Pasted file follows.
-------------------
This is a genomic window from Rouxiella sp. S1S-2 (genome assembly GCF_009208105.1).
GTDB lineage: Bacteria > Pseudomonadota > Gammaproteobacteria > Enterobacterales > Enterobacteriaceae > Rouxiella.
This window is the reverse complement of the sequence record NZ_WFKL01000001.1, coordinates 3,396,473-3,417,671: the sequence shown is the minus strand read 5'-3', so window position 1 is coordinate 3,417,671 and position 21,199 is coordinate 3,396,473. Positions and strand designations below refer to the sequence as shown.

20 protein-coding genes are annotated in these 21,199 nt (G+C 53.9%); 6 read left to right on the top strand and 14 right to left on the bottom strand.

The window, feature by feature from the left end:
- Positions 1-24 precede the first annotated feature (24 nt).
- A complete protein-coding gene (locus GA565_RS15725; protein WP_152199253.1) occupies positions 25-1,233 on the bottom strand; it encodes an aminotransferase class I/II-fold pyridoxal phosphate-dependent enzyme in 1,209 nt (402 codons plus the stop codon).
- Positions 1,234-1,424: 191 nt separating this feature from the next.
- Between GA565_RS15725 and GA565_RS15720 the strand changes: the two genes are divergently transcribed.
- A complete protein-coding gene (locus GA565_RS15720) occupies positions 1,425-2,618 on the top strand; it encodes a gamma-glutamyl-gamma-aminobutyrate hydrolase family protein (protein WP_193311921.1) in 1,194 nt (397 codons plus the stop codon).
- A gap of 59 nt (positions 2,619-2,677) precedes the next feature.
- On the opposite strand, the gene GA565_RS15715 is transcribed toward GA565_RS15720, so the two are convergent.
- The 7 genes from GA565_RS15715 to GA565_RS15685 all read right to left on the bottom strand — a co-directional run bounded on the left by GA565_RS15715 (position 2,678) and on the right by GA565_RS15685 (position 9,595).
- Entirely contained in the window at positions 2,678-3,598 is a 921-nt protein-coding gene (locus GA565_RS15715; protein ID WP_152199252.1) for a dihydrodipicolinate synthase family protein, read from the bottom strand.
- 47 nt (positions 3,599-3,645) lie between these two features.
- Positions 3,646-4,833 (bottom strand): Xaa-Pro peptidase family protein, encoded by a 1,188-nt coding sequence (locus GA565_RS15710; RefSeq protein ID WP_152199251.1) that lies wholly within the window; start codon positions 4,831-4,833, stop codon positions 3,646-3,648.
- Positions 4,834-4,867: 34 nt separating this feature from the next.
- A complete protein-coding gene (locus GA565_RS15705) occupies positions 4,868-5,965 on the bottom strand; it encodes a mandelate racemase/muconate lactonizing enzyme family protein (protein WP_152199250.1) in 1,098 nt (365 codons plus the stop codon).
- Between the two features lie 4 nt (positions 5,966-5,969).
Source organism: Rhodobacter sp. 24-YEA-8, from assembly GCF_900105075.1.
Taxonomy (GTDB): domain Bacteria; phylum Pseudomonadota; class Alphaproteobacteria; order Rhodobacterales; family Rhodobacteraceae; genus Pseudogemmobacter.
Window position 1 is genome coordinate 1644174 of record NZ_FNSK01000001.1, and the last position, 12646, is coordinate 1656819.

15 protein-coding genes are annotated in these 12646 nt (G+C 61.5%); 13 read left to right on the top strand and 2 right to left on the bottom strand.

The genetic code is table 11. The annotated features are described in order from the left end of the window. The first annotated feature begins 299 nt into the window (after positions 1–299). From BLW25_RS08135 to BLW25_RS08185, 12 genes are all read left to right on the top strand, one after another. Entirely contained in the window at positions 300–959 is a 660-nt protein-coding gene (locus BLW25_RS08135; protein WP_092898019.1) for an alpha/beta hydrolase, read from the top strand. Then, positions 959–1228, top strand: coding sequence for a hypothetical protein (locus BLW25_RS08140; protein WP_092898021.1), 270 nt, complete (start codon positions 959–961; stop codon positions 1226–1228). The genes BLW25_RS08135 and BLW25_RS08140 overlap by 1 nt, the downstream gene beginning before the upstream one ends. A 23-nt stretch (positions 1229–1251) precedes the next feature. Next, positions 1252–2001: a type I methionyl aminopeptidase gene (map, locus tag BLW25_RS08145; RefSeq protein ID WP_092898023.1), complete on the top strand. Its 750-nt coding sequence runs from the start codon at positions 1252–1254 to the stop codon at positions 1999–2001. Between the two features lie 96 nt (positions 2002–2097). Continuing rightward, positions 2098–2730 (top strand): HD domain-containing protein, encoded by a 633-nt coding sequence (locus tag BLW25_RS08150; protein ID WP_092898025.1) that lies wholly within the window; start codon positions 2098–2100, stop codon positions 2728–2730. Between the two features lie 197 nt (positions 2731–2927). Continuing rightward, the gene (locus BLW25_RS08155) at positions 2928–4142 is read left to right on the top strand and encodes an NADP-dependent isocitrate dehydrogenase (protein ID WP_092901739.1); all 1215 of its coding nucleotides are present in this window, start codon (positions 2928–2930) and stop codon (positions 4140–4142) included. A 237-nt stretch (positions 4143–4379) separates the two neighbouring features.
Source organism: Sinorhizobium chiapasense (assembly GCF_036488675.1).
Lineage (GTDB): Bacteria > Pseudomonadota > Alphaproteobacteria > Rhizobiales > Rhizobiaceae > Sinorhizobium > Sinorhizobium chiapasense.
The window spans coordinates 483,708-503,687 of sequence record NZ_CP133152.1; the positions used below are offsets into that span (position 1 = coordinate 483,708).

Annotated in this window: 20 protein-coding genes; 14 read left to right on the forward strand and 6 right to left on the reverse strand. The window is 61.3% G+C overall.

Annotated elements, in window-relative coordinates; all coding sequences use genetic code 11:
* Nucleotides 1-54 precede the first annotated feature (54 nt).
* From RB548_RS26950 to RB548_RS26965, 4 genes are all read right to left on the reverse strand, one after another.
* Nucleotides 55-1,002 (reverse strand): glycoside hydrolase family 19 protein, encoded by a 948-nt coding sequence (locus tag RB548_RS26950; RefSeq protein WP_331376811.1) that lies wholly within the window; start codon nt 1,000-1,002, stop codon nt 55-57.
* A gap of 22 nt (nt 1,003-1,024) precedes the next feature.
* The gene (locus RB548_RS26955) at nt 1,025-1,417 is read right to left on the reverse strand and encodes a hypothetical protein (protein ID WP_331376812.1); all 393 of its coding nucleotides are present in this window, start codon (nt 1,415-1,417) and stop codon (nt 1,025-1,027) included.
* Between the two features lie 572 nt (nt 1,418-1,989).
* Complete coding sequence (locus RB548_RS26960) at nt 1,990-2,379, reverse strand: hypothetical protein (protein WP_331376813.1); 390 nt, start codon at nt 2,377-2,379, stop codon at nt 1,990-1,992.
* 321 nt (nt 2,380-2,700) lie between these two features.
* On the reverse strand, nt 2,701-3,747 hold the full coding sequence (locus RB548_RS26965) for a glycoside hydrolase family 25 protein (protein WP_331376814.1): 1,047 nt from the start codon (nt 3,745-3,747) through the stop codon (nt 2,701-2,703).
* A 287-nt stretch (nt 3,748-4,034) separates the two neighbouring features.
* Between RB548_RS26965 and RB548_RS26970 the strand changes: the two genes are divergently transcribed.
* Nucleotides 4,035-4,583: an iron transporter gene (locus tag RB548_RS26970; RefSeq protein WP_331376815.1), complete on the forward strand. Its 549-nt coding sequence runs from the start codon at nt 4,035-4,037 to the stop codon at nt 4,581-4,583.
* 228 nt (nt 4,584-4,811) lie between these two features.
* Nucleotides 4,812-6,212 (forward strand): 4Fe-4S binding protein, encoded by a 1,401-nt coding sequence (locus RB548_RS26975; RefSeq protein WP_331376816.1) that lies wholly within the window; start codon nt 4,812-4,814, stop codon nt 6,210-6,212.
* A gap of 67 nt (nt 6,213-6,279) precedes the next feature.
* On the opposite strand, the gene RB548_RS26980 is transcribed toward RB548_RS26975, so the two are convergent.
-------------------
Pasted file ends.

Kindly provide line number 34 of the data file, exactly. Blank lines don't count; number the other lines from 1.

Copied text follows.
* The gene (locus RB548_RS26955) at nt 1,025-1,417 is read right to left on the reverse strand and encodes a hypothetical protein (protein ID WP_331376812.1); all 393 of its coding nucleotides are present in this window, start codon (nt 1,415-1,417) and stop codon (nt 1,025-1,027) included.